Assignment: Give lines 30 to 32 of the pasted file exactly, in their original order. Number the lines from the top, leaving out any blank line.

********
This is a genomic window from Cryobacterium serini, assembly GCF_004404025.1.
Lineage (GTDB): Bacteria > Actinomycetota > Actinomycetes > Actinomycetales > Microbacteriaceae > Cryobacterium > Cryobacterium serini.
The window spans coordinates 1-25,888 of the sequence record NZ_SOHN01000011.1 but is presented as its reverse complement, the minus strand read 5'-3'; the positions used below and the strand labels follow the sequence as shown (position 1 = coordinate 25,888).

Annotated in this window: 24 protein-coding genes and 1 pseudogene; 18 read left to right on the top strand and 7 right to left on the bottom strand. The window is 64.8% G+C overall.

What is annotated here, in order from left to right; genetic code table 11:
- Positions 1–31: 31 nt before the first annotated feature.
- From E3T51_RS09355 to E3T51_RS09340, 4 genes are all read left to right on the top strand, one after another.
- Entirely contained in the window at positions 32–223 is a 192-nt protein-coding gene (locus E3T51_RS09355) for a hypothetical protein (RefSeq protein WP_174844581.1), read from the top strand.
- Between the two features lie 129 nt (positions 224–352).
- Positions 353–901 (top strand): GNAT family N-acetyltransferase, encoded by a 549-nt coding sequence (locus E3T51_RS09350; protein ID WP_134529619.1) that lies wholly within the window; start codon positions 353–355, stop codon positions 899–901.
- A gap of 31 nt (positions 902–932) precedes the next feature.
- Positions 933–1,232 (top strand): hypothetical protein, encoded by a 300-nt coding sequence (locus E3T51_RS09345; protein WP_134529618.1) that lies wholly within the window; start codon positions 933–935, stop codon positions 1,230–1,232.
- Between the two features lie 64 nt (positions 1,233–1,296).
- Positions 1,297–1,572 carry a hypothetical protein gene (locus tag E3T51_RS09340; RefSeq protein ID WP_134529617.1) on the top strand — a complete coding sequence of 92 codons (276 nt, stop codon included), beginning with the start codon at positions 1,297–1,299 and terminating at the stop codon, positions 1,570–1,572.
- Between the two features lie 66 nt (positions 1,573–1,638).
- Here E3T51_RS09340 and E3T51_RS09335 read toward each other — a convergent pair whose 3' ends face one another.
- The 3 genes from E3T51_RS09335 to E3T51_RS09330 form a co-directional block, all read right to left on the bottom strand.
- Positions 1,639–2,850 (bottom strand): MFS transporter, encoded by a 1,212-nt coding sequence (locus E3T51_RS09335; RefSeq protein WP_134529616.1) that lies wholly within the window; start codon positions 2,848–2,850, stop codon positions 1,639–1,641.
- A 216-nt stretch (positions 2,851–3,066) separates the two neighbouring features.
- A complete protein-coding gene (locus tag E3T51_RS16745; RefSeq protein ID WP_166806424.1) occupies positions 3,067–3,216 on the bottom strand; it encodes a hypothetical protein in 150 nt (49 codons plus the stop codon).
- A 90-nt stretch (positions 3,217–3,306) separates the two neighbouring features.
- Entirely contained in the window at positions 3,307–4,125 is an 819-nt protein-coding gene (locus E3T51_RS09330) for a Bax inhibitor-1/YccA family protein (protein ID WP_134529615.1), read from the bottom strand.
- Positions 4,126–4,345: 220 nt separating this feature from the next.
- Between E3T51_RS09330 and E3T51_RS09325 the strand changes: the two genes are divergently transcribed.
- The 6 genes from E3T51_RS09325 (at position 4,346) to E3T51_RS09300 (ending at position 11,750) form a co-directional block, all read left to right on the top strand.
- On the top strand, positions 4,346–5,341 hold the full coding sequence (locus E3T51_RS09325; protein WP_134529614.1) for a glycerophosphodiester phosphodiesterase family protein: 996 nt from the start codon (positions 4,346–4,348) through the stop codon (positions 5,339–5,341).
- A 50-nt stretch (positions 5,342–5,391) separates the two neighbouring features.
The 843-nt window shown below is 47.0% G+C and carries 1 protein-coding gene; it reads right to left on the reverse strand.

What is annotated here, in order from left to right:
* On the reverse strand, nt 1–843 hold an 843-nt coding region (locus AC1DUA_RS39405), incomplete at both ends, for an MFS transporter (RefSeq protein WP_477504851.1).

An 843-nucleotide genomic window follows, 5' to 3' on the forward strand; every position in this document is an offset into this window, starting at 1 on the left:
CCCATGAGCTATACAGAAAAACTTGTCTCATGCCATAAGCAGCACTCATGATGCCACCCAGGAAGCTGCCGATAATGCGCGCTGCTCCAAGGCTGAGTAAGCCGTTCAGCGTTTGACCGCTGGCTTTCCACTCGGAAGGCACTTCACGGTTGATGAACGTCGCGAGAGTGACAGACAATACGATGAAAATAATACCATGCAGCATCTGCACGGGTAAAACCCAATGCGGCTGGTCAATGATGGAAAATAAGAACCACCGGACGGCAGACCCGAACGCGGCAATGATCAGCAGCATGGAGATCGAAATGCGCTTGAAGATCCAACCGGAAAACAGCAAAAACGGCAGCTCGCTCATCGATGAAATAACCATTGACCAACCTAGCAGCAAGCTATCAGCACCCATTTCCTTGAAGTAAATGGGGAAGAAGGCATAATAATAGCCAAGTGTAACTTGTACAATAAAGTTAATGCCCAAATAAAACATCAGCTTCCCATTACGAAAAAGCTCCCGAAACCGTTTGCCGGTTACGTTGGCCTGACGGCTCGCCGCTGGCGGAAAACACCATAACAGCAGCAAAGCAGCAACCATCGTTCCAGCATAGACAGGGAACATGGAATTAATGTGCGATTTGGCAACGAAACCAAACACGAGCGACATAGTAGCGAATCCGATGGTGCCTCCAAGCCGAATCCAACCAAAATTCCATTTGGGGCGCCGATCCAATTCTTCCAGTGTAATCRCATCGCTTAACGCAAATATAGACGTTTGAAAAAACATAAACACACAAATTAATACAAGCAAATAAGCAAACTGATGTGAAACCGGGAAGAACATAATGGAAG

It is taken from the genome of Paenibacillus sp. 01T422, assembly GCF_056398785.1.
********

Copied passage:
* On the reverse strand, nt 1–843 hold an 843-nt coding region (locus AC1DUA_RS39405), incomplete at both ends, for an MFS transporter (RefSeq protein WP_477504851.1).

An 843-nucleotide genomic window follows, 5' to 3' on the forward strand; every position in this document is an offset into this window, starting at 1 on the left:
CCCATGAGCTATACAGAAAAACTTGTCTCATGCCATAAGCAGCACTCATGATGCCACCCAGGAAGCTGCCGATAATGCGCGCTGCTCCAAGGCTGAGTAAGCCGTTCAGCGTTTGACCGCTGGCTTTCCACTCGGAAGGCACTTCACGGTTGATGAACGTCGCGAGAGTGACAGACAATACGATGAAAATAATACCATGCAGCATCTGCACGGGTAAAACCCAATGCGGCTGGTCAATGATGGAAAATAAGAACCACCGGACGGCAGACCCGAACGCGGCAATGATCAGCAGCATGGAGATCGAAATGCGCTTGAAGATCCAACCGGAAAACAGCAAAAACGGCAGCTCGCTCATCGATGAAATAACCATTGACCAACCTAGCAGCAAGCTATCAGCACCCATTTCCTTGAAGTAAATGGGGAAGAAGGCATAATAATAGCCAAGTGTAACTTGTACAATAAAGTTAATGCCCAAATAAAACATCAGCTTCCCATTACGAAAAAGCTCCCGAAACCGTTTGCCGGTTACGTTGGCCTGACGGCTCGCCGCTGGCGGAAAACACCATAACAGCAGCAAAGCAGCAACCATCGTTCCAGCATAGACAGGGAACATGGAATTAATGTGCGATTTGGCAACGAAACCAAACACGAGCGACATAGTAGCGAATCCGATGGTGCCTCCAAGCCGAATCCAACCAAAATTCCATTTGGGGCGCCGATCCAATTCTTCCAGTGTAATCRCATCGCTTAACGCAAATATAGACGTTTGAAAAAACATAAACACACAAATTAATACAAGCAAATAAGCAAACTGATGTGAAACCGGGAAGAACATAATGGAAG